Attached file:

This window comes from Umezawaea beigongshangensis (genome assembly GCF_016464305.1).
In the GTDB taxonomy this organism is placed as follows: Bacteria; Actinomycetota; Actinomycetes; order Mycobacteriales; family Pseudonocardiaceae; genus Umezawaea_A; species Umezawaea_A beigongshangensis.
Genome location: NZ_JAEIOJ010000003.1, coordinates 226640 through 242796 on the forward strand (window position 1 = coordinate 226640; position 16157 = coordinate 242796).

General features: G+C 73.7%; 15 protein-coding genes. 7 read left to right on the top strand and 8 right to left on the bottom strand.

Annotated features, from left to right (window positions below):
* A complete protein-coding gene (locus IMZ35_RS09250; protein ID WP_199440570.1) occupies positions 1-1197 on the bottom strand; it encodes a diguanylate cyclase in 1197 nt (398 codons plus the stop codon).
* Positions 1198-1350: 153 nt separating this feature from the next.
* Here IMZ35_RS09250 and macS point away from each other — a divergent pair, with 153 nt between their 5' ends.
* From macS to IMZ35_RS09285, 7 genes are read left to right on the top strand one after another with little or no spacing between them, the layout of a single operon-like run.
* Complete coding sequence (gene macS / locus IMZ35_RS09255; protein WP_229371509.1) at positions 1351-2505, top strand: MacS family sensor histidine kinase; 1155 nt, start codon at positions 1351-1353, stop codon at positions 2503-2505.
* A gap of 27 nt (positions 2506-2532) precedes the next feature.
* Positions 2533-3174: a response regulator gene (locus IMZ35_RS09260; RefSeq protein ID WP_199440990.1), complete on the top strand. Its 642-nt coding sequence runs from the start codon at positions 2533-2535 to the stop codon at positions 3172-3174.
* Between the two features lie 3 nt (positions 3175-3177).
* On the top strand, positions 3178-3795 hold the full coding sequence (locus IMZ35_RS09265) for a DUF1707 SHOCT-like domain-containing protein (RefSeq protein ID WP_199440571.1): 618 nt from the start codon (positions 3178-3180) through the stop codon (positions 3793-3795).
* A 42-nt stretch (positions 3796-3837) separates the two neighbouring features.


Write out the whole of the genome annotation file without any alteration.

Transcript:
This window comes from Umezawaea beigongshangensis (genome assembly GCF_016464305.1).
In the GTDB taxonomy this organism is placed as follows: Bacteria; Actinomycetota; Actinomycetes; order Mycobacteriales; family Pseudonocardiaceae; genus Umezawaea_A; species Umezawaea_A beigongshangensis.
Genome location: NZ_JAEIOJ010000003.1, coordinates 226640 through 242796 on the forward strand (window position 1 = coordinate 226640; position 16157 = coordinate 242796).

General features: G+C 73.7%; 15 protein-coding genes. 7 read left to right on the top strand and 8 right to left on the bottom strand.

Annotated features, from left to right (window positions below):
* A complete protein-coding gene (locus IMZ35_RS09250; protein ID WP_199440570.1) occupies positions 1-1197 on the bottom strand; it encodes a diguanylate cyclase in 1197 nt (398 codons plus the stop codon).
* Positions 1198-1350: 153 nt separating this feature from the next.
* Here IMZ35_RS09250 and macS point away from each other — a divergent pair, with 153 nt between their 5' ends.
* From macS to IMZ35_RS09285, 7 genes are read left to right on the top strand one after another with little or no spacing between them, the layout of a single operon-like run.
* Complete coding sequence (gene macS / locus IMZ35_RS09255; protein WP_229371509.1) at positions 1351-2505, top strand: MacS family sensor histidine kinase; 1155 nt, start codon at positions 1351-1353, stop codon at positions 2503-2505.
* A gap of 27 nt (positions 2506-2532) precedes the next feature.
* Positions 2533-3174: a response regulator gene (locus IMZ35_RS09260; RefSeq protein ID WP_199440990.1), complete on the top strand. Its 642-nt coding sequence runs from the start codon at positions 2533-2535 to the stop codon at positions 3172-3174.
* Between the two features lie 3 nt (positions 3175-3177).
* On the top strand, positions 3178-3795 hold the full coding sequence (locus IMZ35_RS09265) for a DUF1707 SHOCT-like domain-containing protein (RefSeq protein ID WP_199440571.1): 618 nt from the start codon (positions 3178-3180) through the stop codon (positions 3793-3795).
* A 42-nt stretch (positions 3796-3837) separates the two neighbouring features.